Do you watch television in the US? If you do, then you have heard commercials for prescription drugs. You know the ones I am talking about. They're the ones where they talk about how great life is when you start taking it and at the end they talk fast in low whispers of side affects and dangerous possible interactions.
Well, I was thinking the other day, and tweeted, that technology choices should come with a side effect disclosure like prescription drugs. That way you could weigh the upside, the downsides and more importantly, the possible interactions.
We have all seen presentations or blog posts of someone gushing over a technology choice and that life is grand after you start using it, but they rarely talk about how the choice can negatively affect the rest of the systems and the organization, days, weeks, months or even years afterwards. Not only that, they almost always give no advice on when it is appropriate to start thinking about using it. If you have less than 50 developers, Microservices make little sense.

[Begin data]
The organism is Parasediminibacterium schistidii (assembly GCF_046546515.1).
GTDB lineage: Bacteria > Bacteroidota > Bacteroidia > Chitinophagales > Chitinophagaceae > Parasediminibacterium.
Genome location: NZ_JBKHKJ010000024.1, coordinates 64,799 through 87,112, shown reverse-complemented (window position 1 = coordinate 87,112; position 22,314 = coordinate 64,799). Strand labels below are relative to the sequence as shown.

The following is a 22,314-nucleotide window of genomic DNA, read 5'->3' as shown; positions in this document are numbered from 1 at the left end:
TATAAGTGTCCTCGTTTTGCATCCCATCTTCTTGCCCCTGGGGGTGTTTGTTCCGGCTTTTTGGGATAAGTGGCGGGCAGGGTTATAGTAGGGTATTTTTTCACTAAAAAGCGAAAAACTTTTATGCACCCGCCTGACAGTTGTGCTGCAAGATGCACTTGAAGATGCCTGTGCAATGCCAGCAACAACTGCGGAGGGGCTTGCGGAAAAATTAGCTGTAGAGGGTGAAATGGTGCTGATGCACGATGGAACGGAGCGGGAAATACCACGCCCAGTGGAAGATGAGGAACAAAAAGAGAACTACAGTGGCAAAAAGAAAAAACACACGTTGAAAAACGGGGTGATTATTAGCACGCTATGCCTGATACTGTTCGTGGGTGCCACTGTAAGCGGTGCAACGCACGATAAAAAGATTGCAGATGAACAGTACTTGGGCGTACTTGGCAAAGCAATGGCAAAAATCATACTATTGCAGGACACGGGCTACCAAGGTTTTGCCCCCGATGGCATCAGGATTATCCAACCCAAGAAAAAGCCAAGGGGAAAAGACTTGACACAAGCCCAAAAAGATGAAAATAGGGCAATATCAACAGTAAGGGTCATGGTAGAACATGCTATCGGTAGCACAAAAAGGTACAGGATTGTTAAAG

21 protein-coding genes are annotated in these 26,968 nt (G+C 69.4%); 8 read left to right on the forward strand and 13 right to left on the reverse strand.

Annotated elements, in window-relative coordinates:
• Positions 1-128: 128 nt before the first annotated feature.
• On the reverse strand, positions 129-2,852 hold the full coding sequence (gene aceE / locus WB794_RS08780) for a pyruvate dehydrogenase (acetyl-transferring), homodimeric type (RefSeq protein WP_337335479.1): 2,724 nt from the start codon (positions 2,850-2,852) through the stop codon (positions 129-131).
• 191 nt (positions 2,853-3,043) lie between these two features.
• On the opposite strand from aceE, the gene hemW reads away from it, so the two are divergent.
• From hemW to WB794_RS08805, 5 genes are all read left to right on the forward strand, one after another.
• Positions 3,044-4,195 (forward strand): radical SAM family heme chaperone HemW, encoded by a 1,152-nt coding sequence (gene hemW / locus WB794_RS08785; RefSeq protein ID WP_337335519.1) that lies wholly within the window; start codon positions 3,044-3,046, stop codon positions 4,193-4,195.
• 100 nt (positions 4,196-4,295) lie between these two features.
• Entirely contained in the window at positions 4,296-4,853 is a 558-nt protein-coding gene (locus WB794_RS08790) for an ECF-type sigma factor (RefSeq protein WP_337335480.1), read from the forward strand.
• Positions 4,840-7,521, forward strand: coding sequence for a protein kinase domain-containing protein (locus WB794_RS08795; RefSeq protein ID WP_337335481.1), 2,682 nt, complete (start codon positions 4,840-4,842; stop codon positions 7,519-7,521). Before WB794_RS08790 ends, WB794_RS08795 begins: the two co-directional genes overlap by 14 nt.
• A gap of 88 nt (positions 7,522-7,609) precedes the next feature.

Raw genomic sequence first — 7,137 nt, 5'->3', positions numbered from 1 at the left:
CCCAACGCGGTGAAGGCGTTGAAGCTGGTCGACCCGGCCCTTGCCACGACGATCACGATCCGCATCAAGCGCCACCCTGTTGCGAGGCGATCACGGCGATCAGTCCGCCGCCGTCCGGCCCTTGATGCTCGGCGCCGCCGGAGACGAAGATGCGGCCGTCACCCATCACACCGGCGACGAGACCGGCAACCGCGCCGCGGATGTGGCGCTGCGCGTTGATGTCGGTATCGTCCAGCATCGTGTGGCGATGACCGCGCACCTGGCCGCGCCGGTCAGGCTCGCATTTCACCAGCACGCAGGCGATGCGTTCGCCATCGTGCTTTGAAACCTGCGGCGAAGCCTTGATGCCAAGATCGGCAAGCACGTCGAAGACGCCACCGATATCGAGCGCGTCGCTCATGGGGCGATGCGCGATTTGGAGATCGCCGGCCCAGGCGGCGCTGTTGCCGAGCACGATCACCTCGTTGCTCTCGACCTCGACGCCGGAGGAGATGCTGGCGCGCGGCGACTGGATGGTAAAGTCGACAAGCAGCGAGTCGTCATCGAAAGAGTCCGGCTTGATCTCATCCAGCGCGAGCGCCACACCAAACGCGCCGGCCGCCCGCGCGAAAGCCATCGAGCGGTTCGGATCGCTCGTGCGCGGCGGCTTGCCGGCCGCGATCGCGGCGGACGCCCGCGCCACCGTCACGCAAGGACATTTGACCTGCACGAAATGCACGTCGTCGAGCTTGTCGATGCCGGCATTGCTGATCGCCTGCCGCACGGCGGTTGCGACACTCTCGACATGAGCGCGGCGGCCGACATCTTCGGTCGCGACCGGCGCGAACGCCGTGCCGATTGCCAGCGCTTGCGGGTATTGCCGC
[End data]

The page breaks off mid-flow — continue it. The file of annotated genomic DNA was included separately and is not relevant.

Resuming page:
OMG, I shot the "Microservices" hotness in the first post! Where will I go from here? Keep reading to find out. 🤓
I am certainly guilty of doing this. Gosh, I was all in on Siverlight, you remember that fiasco! How embarrassing. Technology choices have consequences, interactions and possibly dangerous side effects and it's time we all understood what they are or could possibly be. Don't get me wrong, I love a little resume driven development like the rest of you; but come on, we have to do what's right for the business and our customers first, resume a distant twelfth.
So each Architecture Rx in this series will have both sides of the argument, pro's and con's, so to speak; and you, dear patient, can make an informed decision on whether to take the red pill, the blue pill, or no pill at all. You should think of me as your Dr. Architect.